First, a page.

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Building on women’s work -- Habitat for Humanity Int'l 1

Building on women’s work

In 1997, Hayla Washington and her children — Taquetta, then 13, and Kayland, then 3 — moved into their new Habitat home in Miami’s Cutler Bay
neighborhood. Leaders of Habitat for Humanity of Greater Miami were on hand to celebrate the first Habitat home in Florida built entirely by women
volunteers. Photo courtesy of Hayla Washington

Habitat for Humanity’s first Women Build home in Florida put three lives on a better path
By Tracie Troha


Washington’s house today. “At the time, we didn’t realize we were making history,” she says. Photo courtesy of Hayla Washington


Washington organized a Women Build event for her Noven Pharmaceuticals co-workers. Photo courtesy of Hayla Washington


Nearly 16 years ago, Hayla Washington and her two children made history by moving into Florida’s first Habitat for Humanity home built entirely by women volunteers.

The move changed the lives of Washington, her daughter, Taquetta, and her son, Kayland, and gave them opportunities that had been out of reach in their crime-ridden neighborhood in Miami.

Habitat “gave me confidence and reassurance that I have the capability to be a homeowner,” Washington said. “I had financial limitations and credit issues. Habitat told me what I needed to do to improve my finances. They gave me a sense of pride.”

Washington was working for the Beacon Council, Miami-Dade County’s economic development agency, when she heard that Habitat for Humanity of Greater Miami was looking for new homeowners. Two years after submitting her application, she received the call she had been hoping for.

Washington learned that the Junior League, a women’s service organization, was partnering with Habitat to help build her three-bedroom home in Miami’s Cutler Bay neighborhood. Her home would be part of the new Women Build program.

“The whole experience was extremely rewarding,” she said of helping to build her own home. “At the time, we didn’t realize we were making history.”

The pride of ownership

The all-women construction crew, which at one point included the Florida International University women’s softball team, built Washington’s home in about a year.

When Washington received the keys to her home in October 1997, she and her children were so excited they didn’t even wait for the furniture to be delivered or the utilities to be turned on. They spent their first night in the new home sleeping on the floor.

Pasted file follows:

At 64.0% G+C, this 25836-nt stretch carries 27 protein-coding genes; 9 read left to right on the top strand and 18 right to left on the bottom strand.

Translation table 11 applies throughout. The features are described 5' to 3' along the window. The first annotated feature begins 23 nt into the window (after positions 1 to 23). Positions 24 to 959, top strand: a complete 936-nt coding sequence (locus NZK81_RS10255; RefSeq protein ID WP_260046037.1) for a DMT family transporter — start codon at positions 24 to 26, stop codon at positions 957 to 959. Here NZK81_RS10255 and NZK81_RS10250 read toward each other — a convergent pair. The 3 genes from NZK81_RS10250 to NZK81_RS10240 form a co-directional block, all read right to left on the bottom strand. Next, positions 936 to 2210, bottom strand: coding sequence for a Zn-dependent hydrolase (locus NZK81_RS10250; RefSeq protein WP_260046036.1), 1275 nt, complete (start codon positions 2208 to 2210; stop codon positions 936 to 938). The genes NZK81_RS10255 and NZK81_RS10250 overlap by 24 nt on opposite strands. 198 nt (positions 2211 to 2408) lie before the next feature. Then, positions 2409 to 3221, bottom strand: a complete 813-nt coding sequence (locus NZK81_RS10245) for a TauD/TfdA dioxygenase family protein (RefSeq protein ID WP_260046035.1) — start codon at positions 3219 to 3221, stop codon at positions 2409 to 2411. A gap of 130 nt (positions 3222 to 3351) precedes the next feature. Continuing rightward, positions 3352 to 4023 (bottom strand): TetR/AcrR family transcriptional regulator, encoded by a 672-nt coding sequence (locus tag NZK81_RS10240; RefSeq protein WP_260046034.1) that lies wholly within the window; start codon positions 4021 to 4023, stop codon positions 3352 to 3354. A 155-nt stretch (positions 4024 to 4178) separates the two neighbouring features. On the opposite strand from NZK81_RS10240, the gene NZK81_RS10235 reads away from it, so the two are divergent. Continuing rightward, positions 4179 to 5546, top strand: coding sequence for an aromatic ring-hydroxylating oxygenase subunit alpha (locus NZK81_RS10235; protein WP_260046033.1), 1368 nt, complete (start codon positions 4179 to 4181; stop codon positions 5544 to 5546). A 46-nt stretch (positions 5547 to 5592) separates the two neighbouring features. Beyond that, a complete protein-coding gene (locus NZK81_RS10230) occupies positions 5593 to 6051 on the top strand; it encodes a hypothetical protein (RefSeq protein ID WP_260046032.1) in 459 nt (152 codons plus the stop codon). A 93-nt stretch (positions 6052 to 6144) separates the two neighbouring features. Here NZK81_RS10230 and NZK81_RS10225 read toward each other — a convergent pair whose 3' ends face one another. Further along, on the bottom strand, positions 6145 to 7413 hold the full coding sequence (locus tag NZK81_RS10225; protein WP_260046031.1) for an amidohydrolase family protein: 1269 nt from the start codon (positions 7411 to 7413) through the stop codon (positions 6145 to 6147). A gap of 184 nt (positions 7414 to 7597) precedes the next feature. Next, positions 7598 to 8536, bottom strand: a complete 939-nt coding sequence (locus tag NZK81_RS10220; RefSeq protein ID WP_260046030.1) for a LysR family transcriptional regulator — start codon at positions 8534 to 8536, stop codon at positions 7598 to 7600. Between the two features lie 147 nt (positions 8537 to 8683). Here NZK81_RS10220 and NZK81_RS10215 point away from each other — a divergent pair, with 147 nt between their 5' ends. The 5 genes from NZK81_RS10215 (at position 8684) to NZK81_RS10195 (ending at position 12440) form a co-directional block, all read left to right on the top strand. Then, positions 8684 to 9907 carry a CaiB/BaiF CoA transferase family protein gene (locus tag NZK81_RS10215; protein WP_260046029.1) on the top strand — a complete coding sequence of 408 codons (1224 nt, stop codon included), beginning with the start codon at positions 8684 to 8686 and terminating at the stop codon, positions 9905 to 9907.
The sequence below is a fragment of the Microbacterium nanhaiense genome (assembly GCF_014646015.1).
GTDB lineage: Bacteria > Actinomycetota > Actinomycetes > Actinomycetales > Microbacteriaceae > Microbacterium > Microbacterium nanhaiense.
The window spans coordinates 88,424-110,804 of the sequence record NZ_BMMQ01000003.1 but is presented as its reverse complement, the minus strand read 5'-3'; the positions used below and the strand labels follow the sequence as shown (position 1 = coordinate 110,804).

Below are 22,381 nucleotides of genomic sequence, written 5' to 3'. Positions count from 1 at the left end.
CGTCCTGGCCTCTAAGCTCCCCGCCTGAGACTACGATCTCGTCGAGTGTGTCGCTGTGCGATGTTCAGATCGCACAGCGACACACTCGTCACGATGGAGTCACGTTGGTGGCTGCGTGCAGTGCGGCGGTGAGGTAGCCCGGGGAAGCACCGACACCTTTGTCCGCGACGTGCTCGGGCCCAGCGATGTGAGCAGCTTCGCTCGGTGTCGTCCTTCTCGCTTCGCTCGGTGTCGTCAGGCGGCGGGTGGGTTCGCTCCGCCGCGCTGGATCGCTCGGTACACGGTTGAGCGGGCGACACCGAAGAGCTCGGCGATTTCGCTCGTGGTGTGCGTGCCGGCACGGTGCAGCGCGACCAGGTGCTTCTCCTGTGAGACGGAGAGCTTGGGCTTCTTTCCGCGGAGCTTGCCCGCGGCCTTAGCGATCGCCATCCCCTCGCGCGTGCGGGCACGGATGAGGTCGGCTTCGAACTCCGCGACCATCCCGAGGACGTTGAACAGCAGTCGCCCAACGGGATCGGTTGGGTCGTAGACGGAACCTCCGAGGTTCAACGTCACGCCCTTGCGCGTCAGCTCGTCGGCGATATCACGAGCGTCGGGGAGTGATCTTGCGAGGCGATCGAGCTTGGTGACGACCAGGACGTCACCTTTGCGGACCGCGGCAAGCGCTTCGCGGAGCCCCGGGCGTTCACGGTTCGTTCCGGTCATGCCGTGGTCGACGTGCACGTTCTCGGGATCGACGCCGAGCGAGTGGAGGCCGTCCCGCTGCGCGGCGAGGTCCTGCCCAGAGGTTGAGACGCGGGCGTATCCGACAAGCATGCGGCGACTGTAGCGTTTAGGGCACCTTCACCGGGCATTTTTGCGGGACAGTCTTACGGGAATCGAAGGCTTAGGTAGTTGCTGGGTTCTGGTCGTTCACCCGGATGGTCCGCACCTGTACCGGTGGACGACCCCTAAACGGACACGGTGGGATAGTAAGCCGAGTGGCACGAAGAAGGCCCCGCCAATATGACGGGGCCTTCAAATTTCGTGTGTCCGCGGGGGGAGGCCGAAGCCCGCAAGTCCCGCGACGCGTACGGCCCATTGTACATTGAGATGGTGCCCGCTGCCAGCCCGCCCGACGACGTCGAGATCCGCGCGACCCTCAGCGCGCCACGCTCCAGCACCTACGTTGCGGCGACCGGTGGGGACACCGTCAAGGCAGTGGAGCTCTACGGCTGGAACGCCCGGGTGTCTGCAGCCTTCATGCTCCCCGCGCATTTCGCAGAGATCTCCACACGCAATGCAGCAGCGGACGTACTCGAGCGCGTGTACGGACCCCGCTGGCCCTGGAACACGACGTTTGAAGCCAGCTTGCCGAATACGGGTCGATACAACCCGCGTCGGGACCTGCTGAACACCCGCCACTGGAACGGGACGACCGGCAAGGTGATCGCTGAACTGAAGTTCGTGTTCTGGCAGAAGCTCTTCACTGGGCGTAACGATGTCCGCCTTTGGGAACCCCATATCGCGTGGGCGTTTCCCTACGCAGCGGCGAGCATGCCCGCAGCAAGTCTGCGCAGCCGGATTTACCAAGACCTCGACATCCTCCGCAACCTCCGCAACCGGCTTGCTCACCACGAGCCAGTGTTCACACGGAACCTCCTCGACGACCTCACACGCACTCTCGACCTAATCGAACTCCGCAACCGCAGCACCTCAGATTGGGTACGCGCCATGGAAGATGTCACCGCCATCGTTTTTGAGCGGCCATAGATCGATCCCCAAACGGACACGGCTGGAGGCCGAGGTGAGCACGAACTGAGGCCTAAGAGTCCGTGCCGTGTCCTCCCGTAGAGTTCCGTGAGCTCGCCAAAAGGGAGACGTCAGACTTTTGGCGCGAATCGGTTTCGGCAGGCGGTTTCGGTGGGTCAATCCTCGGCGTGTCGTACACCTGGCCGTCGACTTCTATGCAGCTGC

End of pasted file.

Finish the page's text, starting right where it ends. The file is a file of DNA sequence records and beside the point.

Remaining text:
“It was such an empowerment to know I helped build my own home,” Washington said. “I felt that no man could come in here and tell me about my house. I knew it from top to bottom. My kids were so happy. My mom was so happy for me.”

Their new home was in a safer neighborhood and a better school district.

Taquetta, then 13, was quickly singled out as a bright student. In high school, she took classes at a community college and was accepted into a program that sent her to Emory University for a week to learn about the medical field. She went on to earn her bachelor’s degree from Florida State University and her master’s degree in business administration from Nova Southeastern University.

Now 28, Taquetta is in a graduate certificate program at Nova. Kayland, who was only 3 when the family moved, is now a senior at Miami Southridge Senior High.

‘Success stories are not only on TV’

Washington said that if she’d stayed in her old neighborhood, her children would likely not have succeeded in school. Many of the girls Taquetta grew up with didn’t have the same opportunities to go to college, she said, and are now single mothers living with their parents.

“For my son, it was extremely important to get him a better home,” she said. “If we had stayed in the old neighborhood, I don’t know how he would have turned out. He’s had his challenges, but not to the degree that he would have if we hadn’t moved.”

Washington’s life also has greatly changed since she became a Habitat homeowner. She has moved up in the corporate world and now works as an analytical research coordinator for Noven Pharmaceuticals Inc. She also started a small business taking customer service calls from her home, and is currently pursuing her associate’s degree in business administration.

Habitat “taught me to become a better person to show my children that you can get out of the ghetto,” Washington said. “Success stories are not only on TV, but also in real life.”

Washington continues to give back to Habitat when she can. She has volunteered on other builds, helping to make sure other families have the opportunities she had. In September 2012, she organized a Women Build event for her Noven Pharmaceuticals co-workers. She has been involved in other charitable projects as well.

“It’s so important that I go out and give back and help to empower other women,” she said. “It’s very important that we don’t take for granted the blessings we’ve been given.”

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